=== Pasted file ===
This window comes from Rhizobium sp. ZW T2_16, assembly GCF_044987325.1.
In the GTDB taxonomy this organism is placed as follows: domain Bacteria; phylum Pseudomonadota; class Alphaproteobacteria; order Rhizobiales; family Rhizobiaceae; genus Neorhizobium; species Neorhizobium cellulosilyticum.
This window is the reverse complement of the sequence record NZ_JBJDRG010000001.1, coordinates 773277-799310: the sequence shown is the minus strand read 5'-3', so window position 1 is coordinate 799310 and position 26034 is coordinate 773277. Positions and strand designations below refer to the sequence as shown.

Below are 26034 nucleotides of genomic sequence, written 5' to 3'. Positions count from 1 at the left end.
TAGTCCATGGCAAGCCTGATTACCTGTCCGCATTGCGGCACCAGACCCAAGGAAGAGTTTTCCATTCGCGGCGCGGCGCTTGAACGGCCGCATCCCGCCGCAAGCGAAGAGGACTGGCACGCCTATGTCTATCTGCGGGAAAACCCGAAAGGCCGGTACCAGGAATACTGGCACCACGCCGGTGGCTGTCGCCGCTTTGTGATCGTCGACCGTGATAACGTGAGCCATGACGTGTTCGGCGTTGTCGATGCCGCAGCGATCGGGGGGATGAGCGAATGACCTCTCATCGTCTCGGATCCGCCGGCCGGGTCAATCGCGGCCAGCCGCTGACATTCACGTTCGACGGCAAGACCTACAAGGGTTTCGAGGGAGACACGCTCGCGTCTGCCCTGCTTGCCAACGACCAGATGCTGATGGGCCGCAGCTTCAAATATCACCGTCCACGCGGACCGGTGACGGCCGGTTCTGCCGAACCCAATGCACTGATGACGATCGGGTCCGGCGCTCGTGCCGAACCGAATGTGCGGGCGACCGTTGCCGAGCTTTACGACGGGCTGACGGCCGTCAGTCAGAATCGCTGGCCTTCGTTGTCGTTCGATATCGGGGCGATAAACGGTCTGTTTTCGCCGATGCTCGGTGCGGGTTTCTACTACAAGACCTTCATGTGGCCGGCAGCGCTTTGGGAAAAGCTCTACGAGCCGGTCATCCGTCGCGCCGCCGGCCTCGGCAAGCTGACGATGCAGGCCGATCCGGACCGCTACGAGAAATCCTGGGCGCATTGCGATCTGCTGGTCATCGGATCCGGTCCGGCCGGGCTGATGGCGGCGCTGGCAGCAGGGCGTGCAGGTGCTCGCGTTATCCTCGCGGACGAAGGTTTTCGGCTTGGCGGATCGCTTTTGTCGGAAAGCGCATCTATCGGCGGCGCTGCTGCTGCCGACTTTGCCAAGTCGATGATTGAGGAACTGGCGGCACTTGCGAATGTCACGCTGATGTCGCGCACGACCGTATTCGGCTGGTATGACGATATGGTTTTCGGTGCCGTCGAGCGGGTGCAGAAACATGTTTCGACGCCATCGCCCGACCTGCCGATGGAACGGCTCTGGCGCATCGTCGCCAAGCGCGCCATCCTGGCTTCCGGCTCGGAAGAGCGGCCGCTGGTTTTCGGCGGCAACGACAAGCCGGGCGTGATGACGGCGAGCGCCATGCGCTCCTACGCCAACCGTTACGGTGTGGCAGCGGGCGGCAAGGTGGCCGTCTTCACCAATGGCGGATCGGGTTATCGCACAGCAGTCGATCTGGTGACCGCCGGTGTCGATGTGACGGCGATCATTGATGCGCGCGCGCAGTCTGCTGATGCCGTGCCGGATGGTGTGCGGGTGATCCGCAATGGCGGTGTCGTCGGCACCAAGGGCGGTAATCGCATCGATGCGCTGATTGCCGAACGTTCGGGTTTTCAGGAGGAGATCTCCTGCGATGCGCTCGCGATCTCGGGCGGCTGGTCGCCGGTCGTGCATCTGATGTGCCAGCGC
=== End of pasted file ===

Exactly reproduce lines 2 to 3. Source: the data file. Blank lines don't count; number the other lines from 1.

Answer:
In the GTDB taxonomy this organism is placed as follows: domain Bacteria; phylum Pseudomonadota; class Alphaproteobacteria; order Rhizobiales; family Rhizobiaceae; genus Neorhizobium; species Neorhizobium cellulosilyticum.
This window is the reverse complement of the sequence record NZ_JBJDRG010000001.1, coordinates 773277-799310: the sequence shown is the minus strand read 5'-3', so window position 1 is coordinate 799310 and position 26034 is coordinate 773277. Positions and strand designations below refer to the sequence as shown.